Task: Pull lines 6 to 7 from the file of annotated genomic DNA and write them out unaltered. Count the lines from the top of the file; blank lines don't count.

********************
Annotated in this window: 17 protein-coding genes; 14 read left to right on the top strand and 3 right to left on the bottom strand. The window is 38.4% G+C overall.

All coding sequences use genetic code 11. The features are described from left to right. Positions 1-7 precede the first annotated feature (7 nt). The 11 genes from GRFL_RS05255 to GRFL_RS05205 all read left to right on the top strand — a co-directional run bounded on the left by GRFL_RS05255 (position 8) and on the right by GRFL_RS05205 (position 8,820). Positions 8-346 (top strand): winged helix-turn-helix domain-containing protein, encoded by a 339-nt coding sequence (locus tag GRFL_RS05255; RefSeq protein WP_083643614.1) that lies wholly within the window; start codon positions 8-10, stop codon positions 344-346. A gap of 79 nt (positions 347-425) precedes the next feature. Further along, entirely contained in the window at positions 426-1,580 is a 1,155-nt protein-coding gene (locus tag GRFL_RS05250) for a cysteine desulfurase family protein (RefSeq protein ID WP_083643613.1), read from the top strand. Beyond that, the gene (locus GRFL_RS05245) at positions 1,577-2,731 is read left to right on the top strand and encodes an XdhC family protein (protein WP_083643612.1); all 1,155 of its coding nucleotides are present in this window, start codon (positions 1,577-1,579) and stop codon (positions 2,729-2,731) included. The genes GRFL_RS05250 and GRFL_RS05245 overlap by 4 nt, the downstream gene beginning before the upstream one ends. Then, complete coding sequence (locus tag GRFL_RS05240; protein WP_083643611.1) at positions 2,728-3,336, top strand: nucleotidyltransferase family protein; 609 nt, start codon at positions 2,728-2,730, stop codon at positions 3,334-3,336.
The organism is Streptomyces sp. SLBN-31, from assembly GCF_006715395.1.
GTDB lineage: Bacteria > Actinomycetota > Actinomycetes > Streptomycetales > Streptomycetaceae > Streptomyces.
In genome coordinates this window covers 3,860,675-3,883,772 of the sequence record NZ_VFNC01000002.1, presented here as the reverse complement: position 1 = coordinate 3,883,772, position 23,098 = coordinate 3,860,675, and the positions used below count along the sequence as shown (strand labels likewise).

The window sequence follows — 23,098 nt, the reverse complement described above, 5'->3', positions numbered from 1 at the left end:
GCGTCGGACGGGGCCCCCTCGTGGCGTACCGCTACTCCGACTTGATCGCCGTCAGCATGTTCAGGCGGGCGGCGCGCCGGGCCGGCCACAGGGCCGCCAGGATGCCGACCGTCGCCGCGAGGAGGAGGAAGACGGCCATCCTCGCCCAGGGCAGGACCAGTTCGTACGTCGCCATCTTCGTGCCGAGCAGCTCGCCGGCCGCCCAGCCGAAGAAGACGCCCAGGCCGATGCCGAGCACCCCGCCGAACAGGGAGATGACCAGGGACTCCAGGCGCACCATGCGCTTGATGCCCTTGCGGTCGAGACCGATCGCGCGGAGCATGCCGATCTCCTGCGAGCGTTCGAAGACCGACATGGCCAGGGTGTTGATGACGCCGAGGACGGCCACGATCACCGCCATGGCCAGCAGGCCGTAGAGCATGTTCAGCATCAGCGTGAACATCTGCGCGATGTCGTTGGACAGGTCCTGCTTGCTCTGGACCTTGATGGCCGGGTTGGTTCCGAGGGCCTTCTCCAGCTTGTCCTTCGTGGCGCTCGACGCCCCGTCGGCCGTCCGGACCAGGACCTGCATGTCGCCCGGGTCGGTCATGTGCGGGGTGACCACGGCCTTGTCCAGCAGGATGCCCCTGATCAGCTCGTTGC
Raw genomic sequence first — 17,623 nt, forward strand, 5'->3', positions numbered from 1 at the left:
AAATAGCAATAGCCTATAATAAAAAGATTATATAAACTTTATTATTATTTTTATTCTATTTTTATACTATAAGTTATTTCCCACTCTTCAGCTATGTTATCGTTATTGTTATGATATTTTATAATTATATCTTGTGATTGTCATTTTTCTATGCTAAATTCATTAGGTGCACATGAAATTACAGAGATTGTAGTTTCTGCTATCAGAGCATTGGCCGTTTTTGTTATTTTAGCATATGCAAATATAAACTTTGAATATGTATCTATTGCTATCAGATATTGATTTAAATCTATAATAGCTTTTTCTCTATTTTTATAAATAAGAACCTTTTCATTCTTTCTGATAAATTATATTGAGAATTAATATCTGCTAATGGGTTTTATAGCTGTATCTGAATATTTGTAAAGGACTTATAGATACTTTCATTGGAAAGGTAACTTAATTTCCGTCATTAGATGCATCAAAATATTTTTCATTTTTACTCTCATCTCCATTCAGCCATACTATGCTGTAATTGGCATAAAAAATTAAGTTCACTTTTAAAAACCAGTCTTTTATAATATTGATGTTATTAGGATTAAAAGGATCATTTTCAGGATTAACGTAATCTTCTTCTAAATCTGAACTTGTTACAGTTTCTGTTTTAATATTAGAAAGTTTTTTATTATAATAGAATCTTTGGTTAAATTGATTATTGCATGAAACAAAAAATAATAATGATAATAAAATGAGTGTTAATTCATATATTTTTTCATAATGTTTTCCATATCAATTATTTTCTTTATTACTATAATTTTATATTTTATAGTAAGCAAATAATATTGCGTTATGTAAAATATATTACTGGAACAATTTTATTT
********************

The window sequence follows — 23,098 nt, the reverse complement described above, 5'->3', positions numbered from 1 at the left end:
GCGTCGGACGGGGCCCCCTCGTGGCGTACCGCTACTCCGACTTGATCGCCGTCAGCATGTTCAGGCGGGCGGCGCGCCGGGCCGGCCACAGGGCCGCCAGGATGCCGACCGTCGCCGCGAGGAGGAGGAAGACGGCCATCCTCGCCCAGGGCAGGACCAGTTCGTACGTCGCCATCTTCGTGCCGAGCAGCTCGCCGGCCGCCCAGCCGAAGAAGACGCCCAGGCCGATGCCGAGCACCCCGCCGAACAGGGAGATGACCAGGGACTCCAGGCGCACCATGCGCTTGATGCCCTTGCGGTCGAGACCGATCGCGCGGAGCATGCCGATCTCCTGCGAGCGTTCGAAGACCGACATGGCCAGGGTGTTGATGACGCCGAGGACGGCCACGATCACCGCCATGGCCAGCAGGCCGTAGAGCATGTTCAGCATCAGCGTGAACATCTGCGCGATGTCGTTGGACAGGTCCTGCTTGCTCTGGACCTTGATGGCCGGGTTGGTTCCGAGGGCCTTCTCCAGCTTGTCCTTCGTGGCGCTCGACGCCCCGTCGGCCGTCCGGACCAGGACCTGCATGTCGCCCGGGTCGGTCATGTGCGGGGTGACCACGGCCTTGTCCAGCAGGATGCCCCTGATCAGCTCGTTGC